HomeUS News updateCongress to grill Norfolk Southern CEO over Ohio rail disaster

Congress to grill Norfolk Southern CEO over Ohio rail disaster

Facing growing scrutiny, Norfolk Southern CEO Alan Shaw will confront lawmakers Thursday in his first appearance on Capitol Hill since the Feb. 3 train derailment that caused a toxic chemical spill in East Palestine, Ohio And the evacuation took place.

The CEO of Norfolk Southern Railway will be on the hot seat at a Senate Environment and Public Works (EPW) committee hearing as senators question him about cleanup efforts and recent accidents involving the rail company.

Shaw plans to tell lawmakers that he is “deeply sorry” for the impact the Ohio train derailment has had on the people of East Palestine and neighboring communities and that he is “determined to make it right,” According to written testimony obtained by NBC News.

“We will clean up the site safely, thoroughly and with urgency. We are making progress every day,” Shaw would tell members.

This week, the National Transportation Safety Board (NTSB) said it is launching a special investigation into the organization and safety culture of Norfolk Southern Railway. Since December 2021, the NTSB said it had opened investigative teams for five significant incidents involving Norfolk Southern, including the derailment of a freight train near Springfield, Ohio, on Saturday and the death of a Norfolk Southern employee on Tuesday. He was killed during the collision.

The company announced a six-point plan on Monday to address the security concerns.

“While accidents happen, the residents of Ohio and Pennsylvania and the American people deserve answers, straight answers and they deserve accountability,” EPW Chairman Tom Capper, D-Del., said in a conference call with reporters Wednesday.

“This is not a Republican or Democratic issue. This is about getting answers and this is about restoring trust.”

Shaw, who is Norfolk Southern’s president and CEO through May 2022, will appear alongside Environmental Protection Agency regional administrator Debra Shore; Anne Vogel, director of the Ohio Environmental Protection Agency; and local officials who can speak to the environmental impact of a train derailment on the community.

Two senators from Ohio, Democrat Sherrod Brown and Republican JD Vance, as well as Sen. Bob Casey, D-Pa., will testify during an earlier panel. The hearing is scheduled to begin at 10 a.m. ET.

Residents of East Palestine have said they are fearful and concerned about possible exposure to dangerous chemicals there, with the air and water abstaining from drinking water despite assurances by federal officials that it is safe.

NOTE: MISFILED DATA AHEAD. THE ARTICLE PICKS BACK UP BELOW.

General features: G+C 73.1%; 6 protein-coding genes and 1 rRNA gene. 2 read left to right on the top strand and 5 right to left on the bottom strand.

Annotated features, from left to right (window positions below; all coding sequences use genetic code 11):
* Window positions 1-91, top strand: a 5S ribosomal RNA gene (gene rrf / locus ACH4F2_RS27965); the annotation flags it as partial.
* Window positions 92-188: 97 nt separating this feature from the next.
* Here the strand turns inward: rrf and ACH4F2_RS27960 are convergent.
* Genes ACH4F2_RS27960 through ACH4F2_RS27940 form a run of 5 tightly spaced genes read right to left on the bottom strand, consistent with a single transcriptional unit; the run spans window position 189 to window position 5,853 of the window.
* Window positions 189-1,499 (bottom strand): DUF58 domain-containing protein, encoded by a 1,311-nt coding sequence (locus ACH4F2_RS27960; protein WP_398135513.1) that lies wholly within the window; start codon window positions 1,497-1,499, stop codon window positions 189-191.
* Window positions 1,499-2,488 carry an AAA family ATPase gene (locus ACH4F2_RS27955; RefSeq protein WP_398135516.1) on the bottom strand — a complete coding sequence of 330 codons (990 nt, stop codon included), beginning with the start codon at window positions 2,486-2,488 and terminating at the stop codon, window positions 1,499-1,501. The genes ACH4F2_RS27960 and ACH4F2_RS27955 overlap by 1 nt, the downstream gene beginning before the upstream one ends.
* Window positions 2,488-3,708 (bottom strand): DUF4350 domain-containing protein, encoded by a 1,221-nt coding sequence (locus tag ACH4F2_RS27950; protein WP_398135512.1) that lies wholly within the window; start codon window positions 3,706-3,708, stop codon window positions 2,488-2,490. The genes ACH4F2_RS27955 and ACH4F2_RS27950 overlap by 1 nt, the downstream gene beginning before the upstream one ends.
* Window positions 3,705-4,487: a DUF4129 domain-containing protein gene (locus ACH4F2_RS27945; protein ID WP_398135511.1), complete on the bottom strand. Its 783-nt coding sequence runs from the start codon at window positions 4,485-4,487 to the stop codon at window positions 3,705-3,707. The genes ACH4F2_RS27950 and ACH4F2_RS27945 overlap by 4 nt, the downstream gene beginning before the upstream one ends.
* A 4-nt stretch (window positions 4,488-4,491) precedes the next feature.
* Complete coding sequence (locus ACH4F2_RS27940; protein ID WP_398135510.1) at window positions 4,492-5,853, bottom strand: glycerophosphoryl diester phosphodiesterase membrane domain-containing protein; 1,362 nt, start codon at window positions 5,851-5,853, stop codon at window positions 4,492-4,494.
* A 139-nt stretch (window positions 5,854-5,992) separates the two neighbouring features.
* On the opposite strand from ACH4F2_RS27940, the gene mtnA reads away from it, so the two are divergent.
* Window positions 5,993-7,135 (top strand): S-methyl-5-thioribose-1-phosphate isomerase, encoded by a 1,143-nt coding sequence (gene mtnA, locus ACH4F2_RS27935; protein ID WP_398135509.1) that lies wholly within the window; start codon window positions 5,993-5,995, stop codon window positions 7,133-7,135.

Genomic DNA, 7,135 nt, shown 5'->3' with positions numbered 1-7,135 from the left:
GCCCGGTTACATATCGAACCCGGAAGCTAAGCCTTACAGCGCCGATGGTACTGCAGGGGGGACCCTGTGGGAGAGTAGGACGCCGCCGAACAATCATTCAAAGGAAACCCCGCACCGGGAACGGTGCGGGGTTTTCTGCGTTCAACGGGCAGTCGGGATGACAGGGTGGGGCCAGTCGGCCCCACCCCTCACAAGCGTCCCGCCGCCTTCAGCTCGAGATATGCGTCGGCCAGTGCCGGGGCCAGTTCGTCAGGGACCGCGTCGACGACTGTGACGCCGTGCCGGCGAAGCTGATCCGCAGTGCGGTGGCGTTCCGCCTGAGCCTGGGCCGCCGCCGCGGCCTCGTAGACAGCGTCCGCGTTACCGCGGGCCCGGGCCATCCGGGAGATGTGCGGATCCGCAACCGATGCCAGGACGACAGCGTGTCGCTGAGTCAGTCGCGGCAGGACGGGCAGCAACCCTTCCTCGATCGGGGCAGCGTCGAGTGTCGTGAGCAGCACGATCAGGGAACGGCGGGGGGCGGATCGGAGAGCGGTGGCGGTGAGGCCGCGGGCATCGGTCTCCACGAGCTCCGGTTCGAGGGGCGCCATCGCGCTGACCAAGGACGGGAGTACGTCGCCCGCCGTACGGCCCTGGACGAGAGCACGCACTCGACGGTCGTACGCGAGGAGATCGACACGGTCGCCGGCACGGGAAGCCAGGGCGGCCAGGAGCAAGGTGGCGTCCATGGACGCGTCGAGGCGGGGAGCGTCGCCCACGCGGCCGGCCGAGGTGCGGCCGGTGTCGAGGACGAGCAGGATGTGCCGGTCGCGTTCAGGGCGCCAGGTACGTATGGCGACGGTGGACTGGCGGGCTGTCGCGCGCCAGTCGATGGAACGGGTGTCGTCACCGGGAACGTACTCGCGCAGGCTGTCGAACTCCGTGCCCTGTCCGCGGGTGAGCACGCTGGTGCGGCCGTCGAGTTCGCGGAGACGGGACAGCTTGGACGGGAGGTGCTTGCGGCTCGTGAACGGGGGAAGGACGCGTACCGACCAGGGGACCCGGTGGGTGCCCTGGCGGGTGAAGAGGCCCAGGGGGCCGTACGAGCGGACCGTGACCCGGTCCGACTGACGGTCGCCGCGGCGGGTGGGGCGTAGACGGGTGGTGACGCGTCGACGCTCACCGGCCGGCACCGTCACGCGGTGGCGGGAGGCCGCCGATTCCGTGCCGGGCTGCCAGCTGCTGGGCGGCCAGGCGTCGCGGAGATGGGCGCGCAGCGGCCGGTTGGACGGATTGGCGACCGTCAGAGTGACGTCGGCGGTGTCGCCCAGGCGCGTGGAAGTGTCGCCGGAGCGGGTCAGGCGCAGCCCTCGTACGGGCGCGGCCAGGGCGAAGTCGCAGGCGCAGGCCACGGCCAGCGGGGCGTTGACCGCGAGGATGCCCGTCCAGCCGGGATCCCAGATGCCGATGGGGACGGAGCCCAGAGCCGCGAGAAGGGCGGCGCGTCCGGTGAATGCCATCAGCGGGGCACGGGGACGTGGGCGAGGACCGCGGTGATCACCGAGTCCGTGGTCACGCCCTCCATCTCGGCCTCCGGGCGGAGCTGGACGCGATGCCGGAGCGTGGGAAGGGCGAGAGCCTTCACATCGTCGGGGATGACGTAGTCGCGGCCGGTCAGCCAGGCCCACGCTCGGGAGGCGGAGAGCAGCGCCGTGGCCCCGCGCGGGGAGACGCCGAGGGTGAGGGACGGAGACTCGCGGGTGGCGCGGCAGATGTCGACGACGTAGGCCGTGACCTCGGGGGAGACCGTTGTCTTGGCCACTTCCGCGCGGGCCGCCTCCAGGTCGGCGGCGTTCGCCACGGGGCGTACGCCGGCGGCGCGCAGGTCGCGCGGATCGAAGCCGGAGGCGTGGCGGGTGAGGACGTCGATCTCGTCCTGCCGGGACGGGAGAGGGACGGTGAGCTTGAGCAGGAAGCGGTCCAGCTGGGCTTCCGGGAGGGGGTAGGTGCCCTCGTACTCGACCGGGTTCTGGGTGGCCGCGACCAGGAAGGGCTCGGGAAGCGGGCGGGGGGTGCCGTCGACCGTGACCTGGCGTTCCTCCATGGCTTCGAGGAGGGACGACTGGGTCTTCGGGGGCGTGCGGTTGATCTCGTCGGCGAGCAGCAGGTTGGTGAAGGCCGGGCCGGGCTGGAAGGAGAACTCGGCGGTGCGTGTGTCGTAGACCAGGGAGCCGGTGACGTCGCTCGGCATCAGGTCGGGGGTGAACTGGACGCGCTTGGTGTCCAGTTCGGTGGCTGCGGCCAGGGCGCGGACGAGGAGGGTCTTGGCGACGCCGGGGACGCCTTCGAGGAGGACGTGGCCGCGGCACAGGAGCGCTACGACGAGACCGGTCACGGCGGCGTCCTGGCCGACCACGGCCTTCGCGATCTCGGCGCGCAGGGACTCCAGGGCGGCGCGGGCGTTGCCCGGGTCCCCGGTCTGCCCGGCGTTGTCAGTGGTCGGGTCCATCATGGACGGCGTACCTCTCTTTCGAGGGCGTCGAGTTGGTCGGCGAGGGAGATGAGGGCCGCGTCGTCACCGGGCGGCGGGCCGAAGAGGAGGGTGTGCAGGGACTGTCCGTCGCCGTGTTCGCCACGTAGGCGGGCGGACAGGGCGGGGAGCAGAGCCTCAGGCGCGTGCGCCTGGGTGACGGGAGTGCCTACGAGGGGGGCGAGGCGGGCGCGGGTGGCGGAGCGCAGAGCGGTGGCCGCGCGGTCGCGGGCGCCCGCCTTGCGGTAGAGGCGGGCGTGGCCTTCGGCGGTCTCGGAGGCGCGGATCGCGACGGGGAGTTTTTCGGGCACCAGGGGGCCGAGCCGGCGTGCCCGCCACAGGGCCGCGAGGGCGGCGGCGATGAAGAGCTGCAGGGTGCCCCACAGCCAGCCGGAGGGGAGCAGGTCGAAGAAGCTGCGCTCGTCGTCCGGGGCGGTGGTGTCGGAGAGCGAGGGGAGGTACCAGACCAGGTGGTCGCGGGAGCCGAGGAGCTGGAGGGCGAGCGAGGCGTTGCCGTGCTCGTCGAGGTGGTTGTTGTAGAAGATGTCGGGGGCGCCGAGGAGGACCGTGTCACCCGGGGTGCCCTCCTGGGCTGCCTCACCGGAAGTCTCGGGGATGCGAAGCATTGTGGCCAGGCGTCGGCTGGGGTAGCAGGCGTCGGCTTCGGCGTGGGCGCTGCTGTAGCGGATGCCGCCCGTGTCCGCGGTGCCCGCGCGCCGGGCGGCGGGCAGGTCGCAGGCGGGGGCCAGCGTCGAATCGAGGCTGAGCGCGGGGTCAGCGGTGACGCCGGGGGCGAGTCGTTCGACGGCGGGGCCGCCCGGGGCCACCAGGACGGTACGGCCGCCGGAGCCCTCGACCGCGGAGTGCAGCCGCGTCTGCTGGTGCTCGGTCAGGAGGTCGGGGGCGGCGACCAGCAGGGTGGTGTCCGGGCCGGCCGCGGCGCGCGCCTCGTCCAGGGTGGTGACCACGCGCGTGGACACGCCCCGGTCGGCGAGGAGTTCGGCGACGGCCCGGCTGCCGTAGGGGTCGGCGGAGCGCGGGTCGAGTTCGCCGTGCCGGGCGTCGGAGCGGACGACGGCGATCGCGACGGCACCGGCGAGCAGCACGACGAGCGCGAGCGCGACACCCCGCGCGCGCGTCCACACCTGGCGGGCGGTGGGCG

The EPA has ordered Norfolk Southern to clean up any soil and water contamination and pay for it.

Shaw will detail Thursday how the company is working with the EPA on a long-term removal plan that will guide testing on water, air and soil quality. And he will stress the importance of providing financial assistance to affected residents, noting that the company has “committed to total reimbursement and investments of more than $20 million” helping 4,200 families and first responders in East Palestine.

“Financial aid can’t change what happened, but it’s an important part of doing the right thing,” Shaw would say in his statement. “I want to be clear: this financial aid is only a down payment. … We will continue to invest in East Palestine as long as it takes to help the community recover and flourish.”

As of Monday, at least 18 lawsuits had been filed against the company.

The Biden administration will also face criticism at Thursday’s hearing. West Virginia Sen. Shelley Moore Capito, the top Republican on the panel, took aim at the EPA during a call with Carper and reporters on Wednesday.

“Personally, I think the EPA failed. … There was confusion, data was delayed, and there was a sense that nobody really cared. So, if you I’m thinking, you leave, you come back, is your water safe, is your air clean?” Capito said.

“So we’re going to ask, you know, why did it take the EPA administrator three weeks before the water was actually drinkable? He was telling everybody it was safe. Why did it take a month to set up a response center?”



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